This is Where I Leave You — a new review

I can’t remember the last time a book made me laugh out loud, but this one did. It also made me blush, got me a little choked up at times, and introduced me to another author whose work I will actively seek.

Forced to take part in a traditional Jewish 7-day shiva for his father, Judd Foxman ping-pongs between his hilariously dysfunctional siblings, his larger than life newly widowed mother, and the agony of his failed marriage. By using the shiva as a tactic to force intimacy (or at least proximity) on his characters, Jonathan Tropper provides the perfect background for high drama.

“Childhood feels so permanent, like it’s the entire world, and then one day it’s over and you’re shoveling wet dirt onto your father’s coffin, stunned at the impermanence of everything.”

But he brilliantly avoids overplaying his dramatic hand. Instead he inserts some borderline slapstick comedy for Judd and his family. I wasn’t sure in the opening chapter, which contains the funniest version of marital infidelity I’ve ever read (burning testicles and all), if Tropper could maintain that level of pitch-perfect dark comedy, but he does.

He finds the humor in life’s tragic situations, without ever lessening their importance.

“…the first thing you do at the end is reflect on the beginning. Maybe it’s some form of reverse closure, or just the basic human impulse toward sentimentality, or masochism, but as you stand there shell-shocked in the charred ruins of your life, your mind will invariably go back to the time when it all started. And even if you didn’t fall in love in the eighties, in your mind it will feel like the eighties, all innocent and airbrushed, with bright colors and shoulder pads and Pat Benetar or The Cure on the soundtrack.”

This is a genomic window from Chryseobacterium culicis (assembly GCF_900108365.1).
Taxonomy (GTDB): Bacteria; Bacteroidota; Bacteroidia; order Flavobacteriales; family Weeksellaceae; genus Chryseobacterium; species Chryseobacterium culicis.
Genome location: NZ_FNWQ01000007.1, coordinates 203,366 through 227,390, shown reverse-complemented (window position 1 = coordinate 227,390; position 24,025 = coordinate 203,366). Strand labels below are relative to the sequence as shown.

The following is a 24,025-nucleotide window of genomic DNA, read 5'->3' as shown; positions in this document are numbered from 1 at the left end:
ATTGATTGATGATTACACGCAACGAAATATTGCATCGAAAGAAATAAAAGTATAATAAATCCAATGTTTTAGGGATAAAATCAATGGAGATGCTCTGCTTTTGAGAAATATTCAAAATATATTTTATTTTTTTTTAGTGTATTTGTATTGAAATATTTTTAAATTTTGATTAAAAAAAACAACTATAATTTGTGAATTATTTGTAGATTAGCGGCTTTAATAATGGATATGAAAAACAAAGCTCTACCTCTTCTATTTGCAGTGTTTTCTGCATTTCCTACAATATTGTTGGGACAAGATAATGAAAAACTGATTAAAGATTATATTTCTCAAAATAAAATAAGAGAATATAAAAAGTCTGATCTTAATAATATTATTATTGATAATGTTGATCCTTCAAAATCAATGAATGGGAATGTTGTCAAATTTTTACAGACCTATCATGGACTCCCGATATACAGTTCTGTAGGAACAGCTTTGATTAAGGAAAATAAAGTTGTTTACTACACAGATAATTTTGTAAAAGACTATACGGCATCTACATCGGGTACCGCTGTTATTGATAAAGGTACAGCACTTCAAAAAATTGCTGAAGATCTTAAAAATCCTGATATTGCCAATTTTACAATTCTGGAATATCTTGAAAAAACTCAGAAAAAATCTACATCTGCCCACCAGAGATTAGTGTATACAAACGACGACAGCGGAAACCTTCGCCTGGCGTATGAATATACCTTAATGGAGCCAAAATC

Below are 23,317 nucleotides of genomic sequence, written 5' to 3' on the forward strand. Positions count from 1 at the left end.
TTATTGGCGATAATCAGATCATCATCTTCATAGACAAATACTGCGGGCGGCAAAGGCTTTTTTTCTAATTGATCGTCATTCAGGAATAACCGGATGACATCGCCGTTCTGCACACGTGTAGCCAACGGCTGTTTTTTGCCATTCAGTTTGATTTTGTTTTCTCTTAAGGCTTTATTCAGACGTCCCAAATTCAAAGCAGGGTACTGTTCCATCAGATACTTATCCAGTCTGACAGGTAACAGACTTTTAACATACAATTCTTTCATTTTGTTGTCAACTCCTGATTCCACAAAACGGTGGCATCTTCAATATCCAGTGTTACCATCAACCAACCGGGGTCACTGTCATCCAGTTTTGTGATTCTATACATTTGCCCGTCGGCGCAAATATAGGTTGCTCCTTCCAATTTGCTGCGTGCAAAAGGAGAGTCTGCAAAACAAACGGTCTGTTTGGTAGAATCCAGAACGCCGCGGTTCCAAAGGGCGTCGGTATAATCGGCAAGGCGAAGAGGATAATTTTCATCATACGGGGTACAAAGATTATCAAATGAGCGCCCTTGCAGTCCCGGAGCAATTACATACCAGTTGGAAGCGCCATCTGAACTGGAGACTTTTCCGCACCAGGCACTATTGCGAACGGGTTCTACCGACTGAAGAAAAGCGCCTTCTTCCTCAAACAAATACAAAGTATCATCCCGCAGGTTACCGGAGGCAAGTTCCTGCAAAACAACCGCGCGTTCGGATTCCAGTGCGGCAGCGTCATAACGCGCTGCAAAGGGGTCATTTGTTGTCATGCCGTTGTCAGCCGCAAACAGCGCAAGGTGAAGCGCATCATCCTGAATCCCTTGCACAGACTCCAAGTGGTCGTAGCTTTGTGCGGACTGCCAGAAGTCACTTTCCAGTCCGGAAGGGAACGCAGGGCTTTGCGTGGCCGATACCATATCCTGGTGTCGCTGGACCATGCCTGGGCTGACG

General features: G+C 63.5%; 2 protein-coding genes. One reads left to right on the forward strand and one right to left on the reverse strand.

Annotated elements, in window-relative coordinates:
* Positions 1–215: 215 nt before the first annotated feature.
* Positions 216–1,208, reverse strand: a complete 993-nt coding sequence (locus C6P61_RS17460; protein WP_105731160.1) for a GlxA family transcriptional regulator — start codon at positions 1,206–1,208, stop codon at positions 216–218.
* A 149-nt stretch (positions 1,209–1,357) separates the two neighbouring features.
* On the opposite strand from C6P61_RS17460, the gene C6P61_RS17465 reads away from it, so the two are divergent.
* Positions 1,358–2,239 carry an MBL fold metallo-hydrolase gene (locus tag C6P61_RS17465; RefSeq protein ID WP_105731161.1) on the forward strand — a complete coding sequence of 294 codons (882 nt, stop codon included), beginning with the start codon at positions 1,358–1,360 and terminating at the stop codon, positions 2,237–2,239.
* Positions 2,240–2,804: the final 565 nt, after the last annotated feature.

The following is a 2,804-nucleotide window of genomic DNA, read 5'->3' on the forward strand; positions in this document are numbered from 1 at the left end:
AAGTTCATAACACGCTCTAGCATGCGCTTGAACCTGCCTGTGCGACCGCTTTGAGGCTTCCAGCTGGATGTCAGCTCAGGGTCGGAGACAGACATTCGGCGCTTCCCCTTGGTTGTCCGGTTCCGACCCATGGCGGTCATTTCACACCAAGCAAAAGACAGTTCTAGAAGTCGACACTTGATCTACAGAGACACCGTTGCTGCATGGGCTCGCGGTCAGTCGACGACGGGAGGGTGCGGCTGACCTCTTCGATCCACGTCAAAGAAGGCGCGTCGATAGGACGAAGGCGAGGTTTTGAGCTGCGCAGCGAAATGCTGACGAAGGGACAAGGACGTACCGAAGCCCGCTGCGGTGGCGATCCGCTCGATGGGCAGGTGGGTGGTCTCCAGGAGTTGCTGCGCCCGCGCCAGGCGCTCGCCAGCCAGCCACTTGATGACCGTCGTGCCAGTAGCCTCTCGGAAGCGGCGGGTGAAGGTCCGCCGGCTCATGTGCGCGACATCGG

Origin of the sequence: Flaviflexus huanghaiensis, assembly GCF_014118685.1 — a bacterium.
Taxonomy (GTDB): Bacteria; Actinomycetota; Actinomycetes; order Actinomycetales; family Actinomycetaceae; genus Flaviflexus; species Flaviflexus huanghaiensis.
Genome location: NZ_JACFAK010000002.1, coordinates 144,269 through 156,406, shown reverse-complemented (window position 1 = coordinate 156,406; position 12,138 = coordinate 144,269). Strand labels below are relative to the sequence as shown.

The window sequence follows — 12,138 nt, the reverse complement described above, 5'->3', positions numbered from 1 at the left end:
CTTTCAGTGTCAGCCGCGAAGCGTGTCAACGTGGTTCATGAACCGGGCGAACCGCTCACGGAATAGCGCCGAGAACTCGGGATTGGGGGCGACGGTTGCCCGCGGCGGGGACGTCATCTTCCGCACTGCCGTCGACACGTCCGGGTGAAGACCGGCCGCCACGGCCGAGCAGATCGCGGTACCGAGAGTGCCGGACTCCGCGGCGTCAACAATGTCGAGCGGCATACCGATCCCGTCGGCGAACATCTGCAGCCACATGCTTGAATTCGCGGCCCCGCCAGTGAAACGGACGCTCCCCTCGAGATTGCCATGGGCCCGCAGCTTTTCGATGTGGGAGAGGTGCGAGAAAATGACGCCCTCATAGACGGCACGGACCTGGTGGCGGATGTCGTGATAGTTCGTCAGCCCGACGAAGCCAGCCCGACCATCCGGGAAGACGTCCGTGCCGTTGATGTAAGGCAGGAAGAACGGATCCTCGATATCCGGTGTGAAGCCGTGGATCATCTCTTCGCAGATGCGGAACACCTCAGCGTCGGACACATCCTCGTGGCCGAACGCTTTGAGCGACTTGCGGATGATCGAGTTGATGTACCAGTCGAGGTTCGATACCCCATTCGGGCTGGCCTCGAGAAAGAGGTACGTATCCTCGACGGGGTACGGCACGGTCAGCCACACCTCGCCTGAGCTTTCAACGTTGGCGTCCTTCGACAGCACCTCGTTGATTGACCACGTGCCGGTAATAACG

As I was reading, I could picture the film version, cast with the finest 30-somethings in Hollywood, a kind of Big Chill for the 21st Century. I believe Tropper is already at work on an adaptation. I sure hope Hollywood doesn’t manage to wreck the brilliant balance of a little raunchy, a lot funny, and perfectly heartfelt that Tropper has achieved.

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12 thoughts on “This is Where I Leave You — a new review

  1. I read this a while back, and of course it was right up my alley. It reminds me a bit of that play I directed at Circle year ago, “Pass the Love.”

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  2. Pingback: W… W… W… Wednesdays « alenaslife

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  4. Thanks for reminding me about this. Read the first paragraph in a bookstore a while back and it made me laugh. Was meant to buy it online. You should read his earlier book, How to Talk to a Widower. I really liked it, and this one looks really promising too. Quite excited to start reading it. Well after I buy it of course.

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  5. Pingback: Jonathan Tropper – a review and a meeting « alenaslife

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